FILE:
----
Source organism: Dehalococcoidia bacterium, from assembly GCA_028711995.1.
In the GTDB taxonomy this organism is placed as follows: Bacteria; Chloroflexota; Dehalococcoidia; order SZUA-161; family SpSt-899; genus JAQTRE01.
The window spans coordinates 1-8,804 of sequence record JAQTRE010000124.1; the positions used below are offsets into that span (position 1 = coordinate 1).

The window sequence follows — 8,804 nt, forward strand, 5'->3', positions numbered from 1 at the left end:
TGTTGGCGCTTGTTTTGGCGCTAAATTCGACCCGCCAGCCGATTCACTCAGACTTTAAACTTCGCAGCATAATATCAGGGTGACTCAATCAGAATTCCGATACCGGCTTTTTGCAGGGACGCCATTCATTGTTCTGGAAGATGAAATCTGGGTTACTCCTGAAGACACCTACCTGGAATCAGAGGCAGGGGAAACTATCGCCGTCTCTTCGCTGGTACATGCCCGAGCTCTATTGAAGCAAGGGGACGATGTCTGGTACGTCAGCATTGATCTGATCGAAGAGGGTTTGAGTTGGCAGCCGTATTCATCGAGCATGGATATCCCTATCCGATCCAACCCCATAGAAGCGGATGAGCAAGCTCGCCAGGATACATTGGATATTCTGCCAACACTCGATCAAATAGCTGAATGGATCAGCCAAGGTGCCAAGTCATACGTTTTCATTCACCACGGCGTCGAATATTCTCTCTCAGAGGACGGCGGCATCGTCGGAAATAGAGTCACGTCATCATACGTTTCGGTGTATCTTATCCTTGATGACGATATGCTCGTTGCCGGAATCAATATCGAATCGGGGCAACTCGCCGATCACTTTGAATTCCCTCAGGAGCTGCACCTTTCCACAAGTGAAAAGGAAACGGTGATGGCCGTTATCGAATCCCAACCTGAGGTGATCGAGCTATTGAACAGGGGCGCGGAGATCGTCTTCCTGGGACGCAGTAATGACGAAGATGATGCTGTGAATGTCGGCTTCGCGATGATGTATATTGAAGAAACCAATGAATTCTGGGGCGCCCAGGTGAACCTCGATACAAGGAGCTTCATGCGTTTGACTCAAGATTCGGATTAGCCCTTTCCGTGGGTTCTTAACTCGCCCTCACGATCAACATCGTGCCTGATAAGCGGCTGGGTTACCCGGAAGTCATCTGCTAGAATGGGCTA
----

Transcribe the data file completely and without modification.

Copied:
Source organism: Dehalococcoidia bacterium, from assembly GCA_028711995.1.
In the GTDB taxonomy this organism is placed as follows: Bacteria; Chloroflexota; Dehalococcoidia; order SZUA-161; family SpSt-899; genus JAQTRE01.
The window spans coordinates 1-8,804 of sequence record JAQTRE010000124.1; the positions used below are offsets into that span (position 1 = coordinate 1).

The window sequence follows — 8,804 nt, forward strand, 5'->3', positions numbered from 1 at the left end:
TGTTGGCGCTTGTTTTGGCGCTAAATTCGACCCGCCAGCCGATTCACTCAGACTTTAAACTTCGCAGCATAATATCAGGGTGACTCAATCAGAATTCCGATACCGGCTTTTTGCAGGGACGCCATTCATTGTTCTGGAAGATGAAATCTGGGTTACTCCTGAAGACACCTACCTGGAATCAGAGGCAGGGGAAACTATCGCCGTCTCTTCGCTGGTACATGCCCGAGCTCTATTGAAGCAAGGGGACGATGTCTGGTACGTCAGCATTGATCTGATCGAAGAGGGTTTGAGTTGGCAGCCGTATTCATCGAGCATGGATATCCCTATCCGATCCAACCCCATAGAAGCGGATGAGCAAGCTCGCCAGGATACATTGGATATTCTGCCAACACTCGATCAAATAGCTGAATGGATCAGCCAAGGTGCCAAGTCATACGTTTTCATTCACCACGGCGTCGAATATTCTCTCTCAGAGGACGGCGGCATCGTCGGAAATAGAGTCACGTCATCATACGTTTCGGTGTATCTTATCCTTGATGACGATATGCTCGTTGCCGGAATCAATATCGAATCGGGGCAACTCGCCGATCACTTTGAATTCCCTCAGGAGCTGCACCTTTCCACAAGTGAAAAGGAAACGGTGATGGCCGTTATCGAATCCCAACCTGAGGTGATCGAGCTATTGAACAGGGGCGCGGAGATCGTCTTCCTGGGACGCAGTAATGACGAAGATGATGCTGTGAATGTCGGCTTCGCGATGATGTATATTGAAGAAACCAATGAATTCTGGGGCGCCCAGGTGAACCTCGATACAAGGAGCTTCATGCGTTTGACTCAAGATTCGGATTAGCCCTTTCCGTGGGTTCTTAACTCGCCCTCACGATCAACATCGTGCCTGATAAGCGGCTGGGTTACCCGGAAGTCATCTGCTAGAATGGGCTA